OBJECTIVE:: To identify significant demographic, clinical, and nonclinical factors among elderly persons influencing the discharge location after hospitalization resulting from a traumatic fall. METHODS:: Population-based case-only study with use of data from the 2003 National Trauma Data Bank. The study analysis included 47,234 subjects admitted to 1 of 405 hospitals in the United States between 1989 and 2003, and aged between 65 and 89 years. Demographic characteristics, clinical factors, and discharge location were obtained from the database. RESULTS:: Eighty-three percent were discharged to home, 7% to a nursing home, and 10% to a rehabilitation facility. Female patients and white patients were more likely discharged to a nursing home or a rehabilitation facility than to home. Compared with commercial insurance, a patients who had Medicare was more likely discharged to a nursing home (odds ratio = 20.9; 95% confidence interval: 18.2-23.9) or a rehabilitation facility (odds ratio = 5.39; 95% confidence interval: 4.86-5.96) than to home. A patient who was injured in the face or neck, thorax, or abdomen was less likely discharged to a nursing home or a rehabilitation facility than to home when compared with a patient injured in an upper and lower extremity. A patient with an injury to the spine was more likely discharged to a rehabilitation facility than to home when compared with a patient injured in any other body region. CONCLUSION:: Gender, race, payment type, body region injured, Injury Severity Score, physiologically based Emergency Department Revised Trauma Score, and need for intensive care unit care were significant predictors of discharge location. Understanding and addressing the factors found in this study can improve the discharge planning process and posttreatment management.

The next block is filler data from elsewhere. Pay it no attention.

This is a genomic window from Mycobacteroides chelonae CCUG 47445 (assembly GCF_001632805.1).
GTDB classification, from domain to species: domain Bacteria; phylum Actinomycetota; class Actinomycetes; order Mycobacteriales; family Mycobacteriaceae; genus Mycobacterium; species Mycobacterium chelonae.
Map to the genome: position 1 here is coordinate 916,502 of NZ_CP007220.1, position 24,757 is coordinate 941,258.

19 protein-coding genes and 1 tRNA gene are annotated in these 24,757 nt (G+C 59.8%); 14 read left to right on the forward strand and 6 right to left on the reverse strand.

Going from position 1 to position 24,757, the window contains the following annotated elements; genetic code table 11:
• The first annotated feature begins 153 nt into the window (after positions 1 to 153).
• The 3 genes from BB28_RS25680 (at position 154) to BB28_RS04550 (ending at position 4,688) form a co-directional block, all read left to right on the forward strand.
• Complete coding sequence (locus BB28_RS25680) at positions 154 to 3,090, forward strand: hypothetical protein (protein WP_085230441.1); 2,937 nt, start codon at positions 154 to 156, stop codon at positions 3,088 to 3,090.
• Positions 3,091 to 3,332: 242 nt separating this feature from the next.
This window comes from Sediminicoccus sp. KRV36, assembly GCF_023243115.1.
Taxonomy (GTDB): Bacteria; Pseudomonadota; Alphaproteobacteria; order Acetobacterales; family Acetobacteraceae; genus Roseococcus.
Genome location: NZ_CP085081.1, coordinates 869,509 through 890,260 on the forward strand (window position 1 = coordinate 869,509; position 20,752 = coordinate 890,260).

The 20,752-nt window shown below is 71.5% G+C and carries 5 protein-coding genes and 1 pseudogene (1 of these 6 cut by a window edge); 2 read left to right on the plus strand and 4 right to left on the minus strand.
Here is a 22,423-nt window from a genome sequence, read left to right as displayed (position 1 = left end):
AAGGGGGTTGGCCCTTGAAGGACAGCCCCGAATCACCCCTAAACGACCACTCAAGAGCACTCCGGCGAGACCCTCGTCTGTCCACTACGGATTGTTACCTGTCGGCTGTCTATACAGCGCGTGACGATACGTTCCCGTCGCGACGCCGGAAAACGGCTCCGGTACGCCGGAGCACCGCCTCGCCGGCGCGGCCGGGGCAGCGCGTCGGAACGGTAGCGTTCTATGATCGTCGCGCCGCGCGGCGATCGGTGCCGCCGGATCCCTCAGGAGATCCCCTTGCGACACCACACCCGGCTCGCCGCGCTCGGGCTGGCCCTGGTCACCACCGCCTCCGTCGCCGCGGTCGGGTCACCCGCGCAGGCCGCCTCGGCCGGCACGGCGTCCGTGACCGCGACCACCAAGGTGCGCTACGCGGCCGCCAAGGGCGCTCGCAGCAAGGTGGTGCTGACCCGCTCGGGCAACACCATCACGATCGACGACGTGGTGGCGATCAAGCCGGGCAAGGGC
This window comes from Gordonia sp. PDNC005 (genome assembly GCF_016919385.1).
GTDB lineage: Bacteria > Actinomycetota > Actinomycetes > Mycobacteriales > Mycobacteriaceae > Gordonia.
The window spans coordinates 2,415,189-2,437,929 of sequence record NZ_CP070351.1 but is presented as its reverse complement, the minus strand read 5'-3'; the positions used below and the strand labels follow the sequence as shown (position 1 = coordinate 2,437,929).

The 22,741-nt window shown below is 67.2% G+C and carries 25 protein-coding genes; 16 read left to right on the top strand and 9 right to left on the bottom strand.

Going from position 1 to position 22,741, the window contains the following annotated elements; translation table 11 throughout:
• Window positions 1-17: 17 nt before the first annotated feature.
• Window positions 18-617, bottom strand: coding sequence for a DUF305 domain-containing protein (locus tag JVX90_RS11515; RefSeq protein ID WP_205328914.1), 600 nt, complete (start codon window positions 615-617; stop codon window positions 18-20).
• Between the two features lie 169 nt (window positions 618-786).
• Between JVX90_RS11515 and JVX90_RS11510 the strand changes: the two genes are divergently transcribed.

|Original language||English (US)|
|Number of pages||6|
|Journal||Journal of Trauma - Injury, Infection and Critical Care|
|State||Published - Oct 1 2007|
- Discharge location
ASJC Scopus subject areas
- Critical Care and Intensive Care Medicine